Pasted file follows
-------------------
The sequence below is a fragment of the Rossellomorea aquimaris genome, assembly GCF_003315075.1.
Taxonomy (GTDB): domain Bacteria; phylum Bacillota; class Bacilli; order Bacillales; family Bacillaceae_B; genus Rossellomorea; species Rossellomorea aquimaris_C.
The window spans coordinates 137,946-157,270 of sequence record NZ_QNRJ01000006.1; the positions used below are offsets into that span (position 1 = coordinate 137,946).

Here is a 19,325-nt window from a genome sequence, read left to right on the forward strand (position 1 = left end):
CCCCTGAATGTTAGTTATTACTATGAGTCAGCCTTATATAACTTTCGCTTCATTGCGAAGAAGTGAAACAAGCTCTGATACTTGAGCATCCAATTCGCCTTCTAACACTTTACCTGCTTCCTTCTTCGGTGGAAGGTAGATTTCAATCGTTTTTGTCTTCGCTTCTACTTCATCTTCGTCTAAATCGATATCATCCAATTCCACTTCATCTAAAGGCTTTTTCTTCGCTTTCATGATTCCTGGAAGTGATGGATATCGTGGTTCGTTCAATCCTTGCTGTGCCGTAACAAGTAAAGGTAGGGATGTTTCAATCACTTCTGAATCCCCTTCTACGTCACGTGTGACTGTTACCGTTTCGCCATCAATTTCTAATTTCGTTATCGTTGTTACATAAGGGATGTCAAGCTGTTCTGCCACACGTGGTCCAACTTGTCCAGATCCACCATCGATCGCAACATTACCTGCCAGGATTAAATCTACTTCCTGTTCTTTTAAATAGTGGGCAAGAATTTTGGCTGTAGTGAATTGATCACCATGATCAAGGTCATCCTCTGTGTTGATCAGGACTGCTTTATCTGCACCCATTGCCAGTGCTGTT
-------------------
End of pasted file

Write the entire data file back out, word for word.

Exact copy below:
The sequence below is a fragment of the Rossellomorea aquimaris genome, assembly GCF_003315075.1.
Taxonomy (GTDB): domain Bacteria; phylum Bacillota; class Bacilli; order Bacillales; family Bacillaceae_B; genus Rossellomorea; species Rossellomorea aquimaris_C.
The window spans coordinates 137,946-157,270 of sequence record NZ_QNRJ01000006.1; the positions used below are offsets into that span (position 1 = coordinate 137,946).

Here is a 19,325-nt window from a genome sequence, read left to right on the forward strand (position 1 = left end):
CCCCTGAATGTTAGTTATTACTATGAGTCAGCCTTATATAACTTTCGCTTCATTGCGAAGAAGTGAAACAAGCTCTGATACTTGAGCATCCAATTCGCCTTCTAACACTTTACCTGCTTCCTTCTTCGGTGGAAGGTAGATTTCAATCGTTTTTGTCTTCGCTTCTACTTCATCTTCGTCTAAATCGATATCATCCAATTCCACTTCATCTAAAGGCTTTTTCTTCGCTTTCATGATTCCTGGAAGTGATGGATATCGTGGTTCGTTCAATCCTTGCTGTGCCGTAACAAGTAAAGGTAGGGATGTTTCAATCACTTCTGAATCCCCTTCTACGTCACGTGTGACTGTTACCGTTTCGCCATCAATTTCTAATTTCGTTATCGTTGTTACATAAGGGATGTCAAGCTGTTCTGCCACACGTGGTCCAACTTGTCCAGATCCACCATCGATCGCAACATTACCTGCCAGGATTAAATCTACTTCCTGTTCTTTTAAATAGTGGGCAAGAATTTTGGCTGTAGTGAATTGATCACCATGATCAAGGTCATCCTCTGTGTTGATCAGGACTGCTTTATCTGCACCCATTGCCAGTGCTGTT